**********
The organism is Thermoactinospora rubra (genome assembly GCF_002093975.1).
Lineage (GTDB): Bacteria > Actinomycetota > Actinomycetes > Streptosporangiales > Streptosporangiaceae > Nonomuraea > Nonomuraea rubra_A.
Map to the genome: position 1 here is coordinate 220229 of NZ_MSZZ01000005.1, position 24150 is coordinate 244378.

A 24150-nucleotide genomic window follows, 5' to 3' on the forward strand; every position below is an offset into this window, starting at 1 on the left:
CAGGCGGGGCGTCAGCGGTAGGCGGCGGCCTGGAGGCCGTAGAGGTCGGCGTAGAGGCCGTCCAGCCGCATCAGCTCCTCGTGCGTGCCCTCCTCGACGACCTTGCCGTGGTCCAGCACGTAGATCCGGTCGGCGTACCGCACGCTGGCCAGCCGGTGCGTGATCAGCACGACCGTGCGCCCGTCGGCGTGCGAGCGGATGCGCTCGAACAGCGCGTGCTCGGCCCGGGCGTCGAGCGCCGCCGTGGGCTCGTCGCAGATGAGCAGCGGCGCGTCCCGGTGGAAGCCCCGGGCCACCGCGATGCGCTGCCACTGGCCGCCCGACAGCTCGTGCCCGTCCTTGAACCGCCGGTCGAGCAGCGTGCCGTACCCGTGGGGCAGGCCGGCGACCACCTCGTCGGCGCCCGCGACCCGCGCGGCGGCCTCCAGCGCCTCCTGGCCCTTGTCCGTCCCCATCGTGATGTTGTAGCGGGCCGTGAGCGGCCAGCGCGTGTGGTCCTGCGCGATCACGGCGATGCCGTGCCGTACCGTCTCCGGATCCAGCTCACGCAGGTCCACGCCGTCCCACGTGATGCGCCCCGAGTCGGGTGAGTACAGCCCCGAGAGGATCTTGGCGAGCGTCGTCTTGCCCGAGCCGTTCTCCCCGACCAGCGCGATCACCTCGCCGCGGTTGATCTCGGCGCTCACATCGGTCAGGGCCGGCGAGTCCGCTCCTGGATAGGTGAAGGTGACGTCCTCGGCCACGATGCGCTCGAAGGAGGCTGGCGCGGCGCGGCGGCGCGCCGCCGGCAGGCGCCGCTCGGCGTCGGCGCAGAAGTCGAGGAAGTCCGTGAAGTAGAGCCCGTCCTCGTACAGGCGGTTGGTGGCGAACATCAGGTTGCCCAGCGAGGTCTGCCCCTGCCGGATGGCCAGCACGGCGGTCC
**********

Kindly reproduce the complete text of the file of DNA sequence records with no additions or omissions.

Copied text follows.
The organism is Thermoactinospora rubra (genome assembly GCF_002093975.1).
Lineage (GTDB): Bacteria > Actinomycetota > Actinomycetes > Streptosporangiales > Streptosporangiaceae > Nonomuraea > Nonomuraea rubra_A.
Map to the genome: position 1 here is coordinate 220229 of NZ_MSZZ01000005.1, position 24150 is coordinate 244378.

A 24150-nucleotide genomic window follows, 5' to 3' on the forward strand; every position below is an offset into this window, starting at 1 on the left:
CAGGCGGGGCGTCAGCGGTAGGCGGCGGCCTGGAGGCCGTAGAGGTCGGCGTAGAGGCCGTCCAGCCGCATCAGCTCCTCGTGCGTGCCCTCCTCGACGACCTTGCCGTGGTCCAGCACGTAGATCCGGTCGGCGTACCGCACGCTGGCCAGCCGGTGCGTGATCAGCACGACCGTGCGCCCGTCGGCGTGCGAGCGGATGCGCTCGAACAGCGCGTGCTCGGCCCGGGCGTCGAGCGCCGCCGTGGGCTCGTCGCAGATGAGCAGCGGCGCGTCCCGGTGGAAGCCCCGGGCCACCGCGATGCGCTGCCACTGGCCGCCCGACAGCTCGTGCCCGTCCTTGAACCGCCGGTCGAGCAGCGTGCCGTACCCGTGGGGCAGGCCGGCGACCACCTCGTCGGCGCCCGCGACCCGCGCGGCGGCCTCCAGCGCCTCCTGGCCCTTGTCCGTCCCCATCGTGATGTTGTAGCGGGCCGTGAGCGGCCAGCGCGTGTGGTCCTGCGCGATCACGGCGATGCCGTGCCGTACCGTCTCCGGATCCAGCTCACGCAGGTCCACGCCGTCCCACGTGATGCGCCCCGAGTCGGGTGAGTACAGCCCCGAGAGGATCTTGGCGAGCGTCGTCTTGCCCGAGCCGTTCTCCCCGACCAGCGCGATCACCTCGCCGCGGTTGATCTCGGCGCTCACATCGGTCAGGGCCGGCGAGTCCGCTCCTGGATAGGTGAAGGTGACGTCCTCGGCCACGATGCGCTCGAAGGAGGCTGGCGCGGCGCGGCGGCGCGCCGCCGGCAGGCGCCGCTCGGCGTCGGCGCAGAAGTCGAGGAAGTCCGTGAAGTAGAGCCCGTCCTCGTACAGGCGGTTGGTGGCGAACATCAGGTTGCCCAGCGAGGTCTGCCCCTGCCGGATGGCCAGCACGGCGGTCC